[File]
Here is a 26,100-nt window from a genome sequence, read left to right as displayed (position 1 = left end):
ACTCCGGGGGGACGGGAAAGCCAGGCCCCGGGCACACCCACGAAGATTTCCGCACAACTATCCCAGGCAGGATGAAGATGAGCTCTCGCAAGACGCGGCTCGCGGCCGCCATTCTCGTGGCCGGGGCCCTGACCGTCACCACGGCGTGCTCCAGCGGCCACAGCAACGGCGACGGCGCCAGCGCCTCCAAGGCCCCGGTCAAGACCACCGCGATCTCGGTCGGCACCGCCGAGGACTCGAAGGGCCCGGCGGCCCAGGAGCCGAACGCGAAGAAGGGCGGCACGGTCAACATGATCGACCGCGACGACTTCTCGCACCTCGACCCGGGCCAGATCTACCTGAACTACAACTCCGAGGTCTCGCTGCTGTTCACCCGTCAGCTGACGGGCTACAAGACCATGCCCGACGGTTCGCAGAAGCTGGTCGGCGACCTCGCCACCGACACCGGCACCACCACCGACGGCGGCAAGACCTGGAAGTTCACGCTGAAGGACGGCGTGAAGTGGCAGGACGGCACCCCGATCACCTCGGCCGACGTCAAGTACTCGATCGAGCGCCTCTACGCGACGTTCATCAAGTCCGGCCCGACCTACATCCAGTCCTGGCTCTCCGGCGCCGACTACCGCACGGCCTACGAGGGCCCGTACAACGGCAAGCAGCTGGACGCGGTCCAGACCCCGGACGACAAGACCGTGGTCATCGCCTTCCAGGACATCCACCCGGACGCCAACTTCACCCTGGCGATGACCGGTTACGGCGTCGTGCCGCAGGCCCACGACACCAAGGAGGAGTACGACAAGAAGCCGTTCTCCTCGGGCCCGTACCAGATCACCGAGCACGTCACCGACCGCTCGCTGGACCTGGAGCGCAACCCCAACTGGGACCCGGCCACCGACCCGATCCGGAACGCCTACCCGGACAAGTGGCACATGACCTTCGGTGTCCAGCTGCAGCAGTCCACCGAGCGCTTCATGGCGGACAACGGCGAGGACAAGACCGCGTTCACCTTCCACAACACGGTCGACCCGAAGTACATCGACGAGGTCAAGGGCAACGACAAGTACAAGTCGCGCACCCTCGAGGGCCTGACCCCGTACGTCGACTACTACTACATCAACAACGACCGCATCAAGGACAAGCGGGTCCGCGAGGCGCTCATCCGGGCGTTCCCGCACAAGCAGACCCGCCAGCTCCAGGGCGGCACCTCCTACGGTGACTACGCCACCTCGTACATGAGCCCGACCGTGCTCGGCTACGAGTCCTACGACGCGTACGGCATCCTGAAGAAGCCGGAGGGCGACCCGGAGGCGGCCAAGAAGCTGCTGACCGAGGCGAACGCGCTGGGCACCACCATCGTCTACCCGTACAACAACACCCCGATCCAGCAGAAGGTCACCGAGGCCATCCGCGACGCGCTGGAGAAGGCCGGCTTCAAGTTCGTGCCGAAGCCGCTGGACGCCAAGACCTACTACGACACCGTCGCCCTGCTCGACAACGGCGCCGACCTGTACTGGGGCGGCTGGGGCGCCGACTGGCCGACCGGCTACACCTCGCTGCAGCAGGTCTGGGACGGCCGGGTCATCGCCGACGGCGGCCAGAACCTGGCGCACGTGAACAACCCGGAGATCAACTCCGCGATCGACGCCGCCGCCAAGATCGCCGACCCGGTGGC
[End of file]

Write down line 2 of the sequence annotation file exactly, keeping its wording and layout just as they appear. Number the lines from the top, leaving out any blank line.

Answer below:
ACTCCGGGGGGACGGGAAAGCCAGGCCCCGGGCACACCCACGAAGATTTCCGCACAACTATCCCAGGCAGGATGAAGATGAGCTCTCGCAAGACGCGGCTCGCGGCCGCCATTCTCGTGGCCGGGGCCCTGACCGTCACCACGGCGTGCTCCAGCGGCCACAGCAACGGCGACGGCGCCAGCGCCTCCAAGGCCCCGGTCAAGACCACCGCGATCTCGGTCGGCACCGCCGAGGACTCGAAGGGCCCGGCGGCCCAGGAGCCGAACGCGAAGAAGGGCGGCACGGTCAACATGATCGACCGCGACGACTTCTCGCACCTCGACCCGGGCCAGATCTACCTGAACTACAACTCCGAGGTCTCGCTGCTGTTCACCCGTCAGCTGACGGGCTACAAGACCATGCCCGACGGTTCGCAGAAGCTGGTCGGCGACCTCGCCACCGACACCGGCACCACCACCGACGGCGGCAAGACCTGGAAGTTCACGCTGAAGGACGGCGTGAAGTGGCAGGACGGCACCCCGATCACCTCGGCCGACGTCAAGTACTCGATCGAGCGCCTCTACGCGACGTTCATCAAGTCCGGCCCGACCTACATCCAGTCCTGGCTCTCCGGCGCCGACTACCGCACGGCCTACGAGGGCCCGTACAACGGCAAGCAGCTGGACGCGGTCCAGACCCCGGACGACAAGACCGTGGTCATCGCCTTCCAGGACATCCACCCGGACGCCAACTTCACCCTGGCGATGACCGGTTACGGCGTCGTGCCGCAGGCCCACGACACCAAGGAGGAGTACGACAAGAAGCCGTTCTCCTCGGGCCCGTACCAGATCACCGAGCACGTCACCGACCGCTCGCTGGACCTGGAGCGCAACCCCAACTGGGACCCGGCCACCGACCCGATCCGGAACGCCTACCCGGACAAGTGGCACATGACCTTCGGTGTCCAGCTGCAGCAGTCCACCGAGCGCTTCATGGCGGACAACGGCGAGGACAAGACCGCGTTCACCTTCCACAACACGGTCGACCCGAAGTACATCGACGAGGTCAAGGGCAACGACAAGTACAAGTCGCGCACCCTCGAGGGCCTGACCCCGTACGTCGACTACTACTACATCAACAACGACCGCATCAAGGACAAGCGGGTCCGCGAGGCGCTCATCCGGGCGTTCCCGCACAAGCAGACCCGCCAGCTCCAGGGCGGCACCTCCTACGGTGACTACGCCACCTCGTACATGAGCCCGACCGTGCTCGGCTACGAGTCCTACGACGCGTACGGCATCCTGAAGAAGCCGGAGGGCGACCCGGAGGCGGCCAAGAAGCTGCTGACCGAGGCGAACGCGCTGGGCACCACCATCGTCTACCCGTACAACAACACCCCGATCCAGCAGAAGGTCACCGAGGCCATCCGCGACGCGCTGGAGAAGGCCGGCTTCAAGTTCGTGCCGAAGCCGCTGGACGCCAAGACCTACTACGACACCGTCGCCCTGCTCGACAACGGCGCCGACCTGTACTGGGGCGGCTGGGGCGCCGACTGGCCGACCGGCTACACCTCGCTGCAGCAGGTCTGGGACGGCCGGGTCATCGCCGACGGCGGCCAGAACCTGGCGCACGTGAACAACCCGGAGATCAACTCCGCGATCGACGCCGCCGCCAAGATCGCCGACCCGGTGGC